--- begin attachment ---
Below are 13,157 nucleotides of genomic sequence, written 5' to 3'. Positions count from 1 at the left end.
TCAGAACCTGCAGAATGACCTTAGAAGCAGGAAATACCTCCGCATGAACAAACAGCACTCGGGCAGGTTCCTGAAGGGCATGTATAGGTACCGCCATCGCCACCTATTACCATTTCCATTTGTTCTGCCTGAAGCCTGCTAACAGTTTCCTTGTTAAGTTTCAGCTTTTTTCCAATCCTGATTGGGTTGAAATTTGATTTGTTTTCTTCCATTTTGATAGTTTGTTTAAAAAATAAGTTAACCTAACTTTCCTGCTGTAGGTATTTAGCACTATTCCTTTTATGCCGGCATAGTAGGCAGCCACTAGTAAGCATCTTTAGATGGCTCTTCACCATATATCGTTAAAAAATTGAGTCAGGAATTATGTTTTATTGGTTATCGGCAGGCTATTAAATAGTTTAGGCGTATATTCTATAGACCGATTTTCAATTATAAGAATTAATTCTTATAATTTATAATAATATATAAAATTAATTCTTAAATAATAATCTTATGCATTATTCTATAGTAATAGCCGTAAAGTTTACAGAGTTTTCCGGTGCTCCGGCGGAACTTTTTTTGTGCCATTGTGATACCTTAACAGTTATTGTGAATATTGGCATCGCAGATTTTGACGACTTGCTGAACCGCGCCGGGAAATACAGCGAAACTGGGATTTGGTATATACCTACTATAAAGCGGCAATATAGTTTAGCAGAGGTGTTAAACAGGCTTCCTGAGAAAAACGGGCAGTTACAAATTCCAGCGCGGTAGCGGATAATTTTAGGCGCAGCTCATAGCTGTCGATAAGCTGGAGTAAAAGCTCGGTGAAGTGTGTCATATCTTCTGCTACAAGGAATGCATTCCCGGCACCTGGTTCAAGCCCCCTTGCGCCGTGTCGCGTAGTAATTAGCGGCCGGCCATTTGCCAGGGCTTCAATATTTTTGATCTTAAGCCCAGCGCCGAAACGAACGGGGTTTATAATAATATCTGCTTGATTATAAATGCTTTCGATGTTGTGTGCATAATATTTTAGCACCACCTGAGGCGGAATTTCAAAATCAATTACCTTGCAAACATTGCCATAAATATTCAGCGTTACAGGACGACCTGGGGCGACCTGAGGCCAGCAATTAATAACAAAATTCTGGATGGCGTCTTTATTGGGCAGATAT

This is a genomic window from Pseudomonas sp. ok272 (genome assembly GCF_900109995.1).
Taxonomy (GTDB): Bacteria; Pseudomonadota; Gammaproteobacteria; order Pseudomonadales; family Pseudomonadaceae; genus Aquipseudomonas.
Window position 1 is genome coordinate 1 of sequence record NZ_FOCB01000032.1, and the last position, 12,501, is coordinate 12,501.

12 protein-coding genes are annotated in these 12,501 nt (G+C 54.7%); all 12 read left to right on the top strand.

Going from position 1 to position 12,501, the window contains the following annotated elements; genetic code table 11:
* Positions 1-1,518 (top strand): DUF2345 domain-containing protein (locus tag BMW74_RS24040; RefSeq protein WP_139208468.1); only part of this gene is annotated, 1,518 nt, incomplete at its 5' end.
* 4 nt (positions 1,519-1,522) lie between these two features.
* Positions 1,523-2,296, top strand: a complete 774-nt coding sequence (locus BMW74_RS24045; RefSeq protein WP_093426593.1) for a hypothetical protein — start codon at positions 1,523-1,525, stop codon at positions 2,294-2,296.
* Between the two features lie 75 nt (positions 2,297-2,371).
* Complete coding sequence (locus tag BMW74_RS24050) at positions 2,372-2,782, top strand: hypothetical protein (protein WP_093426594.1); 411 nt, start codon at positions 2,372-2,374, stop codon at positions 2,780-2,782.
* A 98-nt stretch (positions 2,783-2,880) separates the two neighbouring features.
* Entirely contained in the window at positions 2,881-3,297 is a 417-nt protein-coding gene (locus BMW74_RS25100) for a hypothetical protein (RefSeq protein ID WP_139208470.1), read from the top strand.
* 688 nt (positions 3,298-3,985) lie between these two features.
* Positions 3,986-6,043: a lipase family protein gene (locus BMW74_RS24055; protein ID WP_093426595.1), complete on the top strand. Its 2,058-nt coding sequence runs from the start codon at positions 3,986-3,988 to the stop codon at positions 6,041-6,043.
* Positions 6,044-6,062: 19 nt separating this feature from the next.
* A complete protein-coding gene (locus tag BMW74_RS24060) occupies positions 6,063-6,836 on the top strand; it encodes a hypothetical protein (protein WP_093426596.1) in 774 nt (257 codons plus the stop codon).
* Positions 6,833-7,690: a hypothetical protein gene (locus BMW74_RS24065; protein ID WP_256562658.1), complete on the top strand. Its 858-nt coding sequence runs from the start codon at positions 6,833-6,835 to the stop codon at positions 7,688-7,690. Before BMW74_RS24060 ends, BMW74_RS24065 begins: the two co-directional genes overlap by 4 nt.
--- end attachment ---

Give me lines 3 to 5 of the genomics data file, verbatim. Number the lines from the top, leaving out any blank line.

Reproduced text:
This is a genomic window from Pseudomonas sp. ok272 (genome assembly GCF_900109995.1).
Taxonomy (GTDB): Bacteria; Pseudomonadota; Gammaproteobacteria; order Pseudomonadales; family Pseudomonadaceae; genus Aquipseudomonas.
Window position 1 is genome coordinate 1 of sequence record NZ_FOCB01000032.1, and the last position, 12,501, is coordinate 12,501.